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Why Oil Prices Keep Falling and are Likely to Remain Low

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Oil inventories showed another record weekly build stoking investor worries of a supply glut. In total, U.S. commercial stockpiles rose by almost 50 million barrels since the week ending Mar 20. Further, domestic fuel demand dropped by a whopping 32% over the past month as the outbreak of coronavirus led to widespread lockdown with motorists off road and planes grounded. Meanwhile, refinery utilization in the United States is at its lowest level since 2008, while the latest storage surge has rendered Cushing oil storage tanks around 70% full.

The bearish data points send U.S. oil prices below $20 a barrel for the second consecutive session on Thursday. May WTI settled at $19.87 a barrel yesterday and day before — levels not seen in 18 years — as investors remain concerned that the OPEC+ group’s historic production cut deal won’t be enough for the market to rebalance.

Independent energy research and business intelligence company Rystad Energy estimates a massive supply surplus of 27.4 million barrels per day in April, while The International Energy Agency (IEA) projects the imbalance for the month at 29 million barrels a day.

This implies that oil prices are unlikely to trade much higher from current levels. It's been a catastrophic year so far for crude oil, with the American benchmark WTI suffering a dramatic 65% collapse. Even the likes of ExxonMobil (XOM - Free Report) , Chevron (CVX - Free Report) , Royal Dutch Shell (RDS.A - Free Report) and BP plc (BP - Free Report) are struggling to contend with these low commodity prices with their dividend paying business models under severe pressure. But some E&P operators like Occidental (OXY - Free Report) — carrying a Zacks Rank #3 (Hold) — had to slash their dividend payout

You can see the complete list of today’s Zacks #1 Rank (Strong Buy) stocks here.

The latest figures from the EIA, which point to an oversupplied oil market, have added to the turmoil.

Analyzing the Latest EIA Report

The U.S. Energy Department's latest inventory release revealed the twelfth straight weekly increase in stockpiles, while gasoline inventories rose sharply too.

Below we review the EIA's Weekly Petroleum Status Report for the week ending Apr 10.

Crude Oil: The federal government’s EIA report revealed that crude inventories surged by 19.2 million barrels, the largest weekly build ever, compared to the 10.1 million barrels increase that energy analysts had expected. A slump in refinery runs, tied to evaporating demand associated with the pandemic, primarily drove the record stockpile build with the world's biggest oil consumer. This puts total domestic stocks at 503.6 million barrels – 10.6% above the year-ago figure and 6% over the five-year average. Per the official U.S. data, oil inventories topped 500 million barrels for the first time in almost three years.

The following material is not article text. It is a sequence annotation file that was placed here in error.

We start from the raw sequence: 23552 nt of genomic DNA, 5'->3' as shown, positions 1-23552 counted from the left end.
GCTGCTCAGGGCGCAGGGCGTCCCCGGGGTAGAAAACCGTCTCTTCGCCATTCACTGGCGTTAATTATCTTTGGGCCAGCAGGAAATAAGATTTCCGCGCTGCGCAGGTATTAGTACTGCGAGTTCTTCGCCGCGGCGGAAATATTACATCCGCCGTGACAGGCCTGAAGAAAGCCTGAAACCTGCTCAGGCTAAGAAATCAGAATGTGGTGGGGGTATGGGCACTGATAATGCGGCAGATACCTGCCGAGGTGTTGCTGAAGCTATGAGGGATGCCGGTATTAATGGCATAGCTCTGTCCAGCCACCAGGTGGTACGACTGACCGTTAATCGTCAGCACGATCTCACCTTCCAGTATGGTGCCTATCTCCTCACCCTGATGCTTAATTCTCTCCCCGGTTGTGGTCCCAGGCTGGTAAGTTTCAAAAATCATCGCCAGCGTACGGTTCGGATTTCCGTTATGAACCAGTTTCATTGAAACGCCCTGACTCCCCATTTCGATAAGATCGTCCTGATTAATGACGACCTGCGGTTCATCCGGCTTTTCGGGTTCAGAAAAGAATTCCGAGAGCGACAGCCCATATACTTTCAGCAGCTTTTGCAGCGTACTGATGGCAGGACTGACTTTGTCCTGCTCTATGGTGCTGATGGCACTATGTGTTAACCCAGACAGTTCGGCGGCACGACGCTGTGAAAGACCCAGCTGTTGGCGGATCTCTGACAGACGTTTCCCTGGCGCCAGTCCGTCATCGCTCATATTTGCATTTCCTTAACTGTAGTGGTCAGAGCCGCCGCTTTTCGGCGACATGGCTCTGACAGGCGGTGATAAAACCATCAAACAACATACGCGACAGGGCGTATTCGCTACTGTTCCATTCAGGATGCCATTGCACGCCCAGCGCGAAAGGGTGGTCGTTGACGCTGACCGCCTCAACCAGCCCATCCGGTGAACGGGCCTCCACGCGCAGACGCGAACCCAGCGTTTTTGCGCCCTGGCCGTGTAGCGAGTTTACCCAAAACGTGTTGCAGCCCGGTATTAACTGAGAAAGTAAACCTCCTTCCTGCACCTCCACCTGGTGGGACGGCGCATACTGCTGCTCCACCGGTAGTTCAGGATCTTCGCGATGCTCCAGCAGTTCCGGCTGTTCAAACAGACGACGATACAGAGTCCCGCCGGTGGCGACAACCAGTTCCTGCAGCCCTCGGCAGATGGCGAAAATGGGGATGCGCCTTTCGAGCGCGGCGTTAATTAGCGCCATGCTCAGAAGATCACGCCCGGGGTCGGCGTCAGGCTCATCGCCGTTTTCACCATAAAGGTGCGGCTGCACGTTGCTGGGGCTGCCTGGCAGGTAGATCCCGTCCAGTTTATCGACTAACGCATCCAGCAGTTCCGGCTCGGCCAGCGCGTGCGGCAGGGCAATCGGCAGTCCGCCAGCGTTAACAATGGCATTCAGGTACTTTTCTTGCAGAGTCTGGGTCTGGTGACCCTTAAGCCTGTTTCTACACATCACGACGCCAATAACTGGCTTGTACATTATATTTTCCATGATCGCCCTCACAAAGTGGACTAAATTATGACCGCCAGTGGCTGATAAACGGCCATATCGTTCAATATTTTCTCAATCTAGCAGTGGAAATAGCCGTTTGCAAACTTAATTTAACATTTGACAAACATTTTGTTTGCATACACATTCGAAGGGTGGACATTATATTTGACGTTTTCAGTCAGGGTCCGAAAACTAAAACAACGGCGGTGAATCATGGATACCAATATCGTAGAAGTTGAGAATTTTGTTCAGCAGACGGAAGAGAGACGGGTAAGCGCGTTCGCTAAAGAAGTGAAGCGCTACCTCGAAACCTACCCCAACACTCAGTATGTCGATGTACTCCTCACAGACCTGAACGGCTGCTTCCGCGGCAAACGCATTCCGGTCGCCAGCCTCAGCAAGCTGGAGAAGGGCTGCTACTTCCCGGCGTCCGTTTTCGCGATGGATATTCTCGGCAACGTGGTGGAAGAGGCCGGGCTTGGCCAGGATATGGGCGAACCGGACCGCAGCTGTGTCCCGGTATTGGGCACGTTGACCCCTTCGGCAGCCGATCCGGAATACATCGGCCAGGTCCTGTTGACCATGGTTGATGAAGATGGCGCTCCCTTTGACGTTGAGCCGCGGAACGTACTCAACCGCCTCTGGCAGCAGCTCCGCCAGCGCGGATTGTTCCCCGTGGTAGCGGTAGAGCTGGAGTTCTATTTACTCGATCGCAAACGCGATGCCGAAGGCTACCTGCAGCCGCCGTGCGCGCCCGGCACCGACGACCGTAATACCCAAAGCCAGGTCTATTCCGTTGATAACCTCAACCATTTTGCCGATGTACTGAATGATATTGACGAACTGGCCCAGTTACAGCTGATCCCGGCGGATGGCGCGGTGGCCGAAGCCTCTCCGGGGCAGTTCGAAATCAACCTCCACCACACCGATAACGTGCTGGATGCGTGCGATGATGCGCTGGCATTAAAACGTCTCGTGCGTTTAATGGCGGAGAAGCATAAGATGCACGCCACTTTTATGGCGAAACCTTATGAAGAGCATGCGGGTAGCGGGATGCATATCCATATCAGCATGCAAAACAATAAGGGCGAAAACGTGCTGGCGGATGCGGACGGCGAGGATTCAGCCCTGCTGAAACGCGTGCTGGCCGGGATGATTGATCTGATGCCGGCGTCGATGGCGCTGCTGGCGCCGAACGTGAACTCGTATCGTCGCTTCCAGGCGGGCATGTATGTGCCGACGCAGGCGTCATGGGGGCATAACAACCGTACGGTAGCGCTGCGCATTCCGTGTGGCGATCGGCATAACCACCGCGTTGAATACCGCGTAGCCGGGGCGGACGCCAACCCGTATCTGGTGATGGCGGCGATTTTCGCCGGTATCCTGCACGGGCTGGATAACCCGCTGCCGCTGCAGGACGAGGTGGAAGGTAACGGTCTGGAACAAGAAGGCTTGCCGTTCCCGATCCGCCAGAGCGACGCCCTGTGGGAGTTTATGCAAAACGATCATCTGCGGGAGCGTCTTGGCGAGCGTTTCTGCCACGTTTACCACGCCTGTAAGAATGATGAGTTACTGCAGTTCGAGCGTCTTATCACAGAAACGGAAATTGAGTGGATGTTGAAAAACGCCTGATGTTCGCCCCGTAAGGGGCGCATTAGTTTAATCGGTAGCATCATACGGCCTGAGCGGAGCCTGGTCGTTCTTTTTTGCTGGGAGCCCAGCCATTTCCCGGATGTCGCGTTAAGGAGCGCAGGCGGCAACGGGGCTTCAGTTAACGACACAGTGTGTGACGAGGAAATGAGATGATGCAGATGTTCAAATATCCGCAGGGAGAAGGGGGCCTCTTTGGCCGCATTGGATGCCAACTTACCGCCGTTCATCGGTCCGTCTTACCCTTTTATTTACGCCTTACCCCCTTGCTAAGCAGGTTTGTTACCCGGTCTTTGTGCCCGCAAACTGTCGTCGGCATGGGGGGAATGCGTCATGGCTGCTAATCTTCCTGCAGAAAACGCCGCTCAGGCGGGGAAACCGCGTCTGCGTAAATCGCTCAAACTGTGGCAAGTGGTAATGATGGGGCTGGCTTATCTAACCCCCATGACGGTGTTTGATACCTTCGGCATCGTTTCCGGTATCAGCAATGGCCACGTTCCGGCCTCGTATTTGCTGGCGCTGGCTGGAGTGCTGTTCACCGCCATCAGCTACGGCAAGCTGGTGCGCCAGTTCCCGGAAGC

The latest report also showed that supplies at the Cushing terminal in Oklahoma (the key delivery hub for U.S. crude futures traded on the New York Mercantile Exchange) was up 5.7 million barrels to 55 million barrels.

The crude supply cover was up from 32.2 days in the previous week to 35.3 days. In the year-ago period, the supply cover was 28.5 days.

Let’s turn to products now.

Gasoline: Gasoline supplies tallied a big increase for the third week in a row. The fuel’s 4.9 million barrels jump is attributable to the drying up of demand from the coronavirus-induced economic shutdown. Analysts had forecast 7.1 million barrels build. At a record 262.2 million barrels, the current stock of the most widely used petroleum product is 15% higher than the year-earlier level and is 12% above the five-year average range. Disruption due to the pandemic’s effect has depressed the products’ consumption significantly, which edged up by 16,000 barrels per day last week but remained within touching distance of the previous week’s record low of 5.1 million barrels per day.

With the EIA numbers starting to reflect the demand destruction caused by the contagion, market watchers believe that demand is set to shrink further (in April and May) and the worst is still to come for the oil markets. Independent analysts say that motor fuel consumption is set to take a severe hit as coronavirus forces more people to work remotely and observe social distancing.

Distillate: Distillate fuel supplies (including diesel and heating oil) jumped by 6.3 million barrels in the face of plummeting demand. The 6.3 million barrels increase could be attributed to plunging demand. Meanwhile, the market had been looking for a supply build of 1.8 million barrels. Current supplies — at 129 million barrels — are 1% higher than the year-ago level but remain 7% below the five-year average.

Refinery Rates: Refinery utilization was down 6.5% from the prior week to 69.1%, the lowest since September 2008. Downstream operators including Phillips 66, Marathon Petroleum (MPC - Free Report) , HollyFrontier (HFC - Free Report) have drastically reduced processing capacity to cope with the demand erosion caused by efforts to stem the spread of the coronavirus. As a matter of fact, U.S. oil input to refineries fell 970,000 barrels last week to 12.7 million barrels.  

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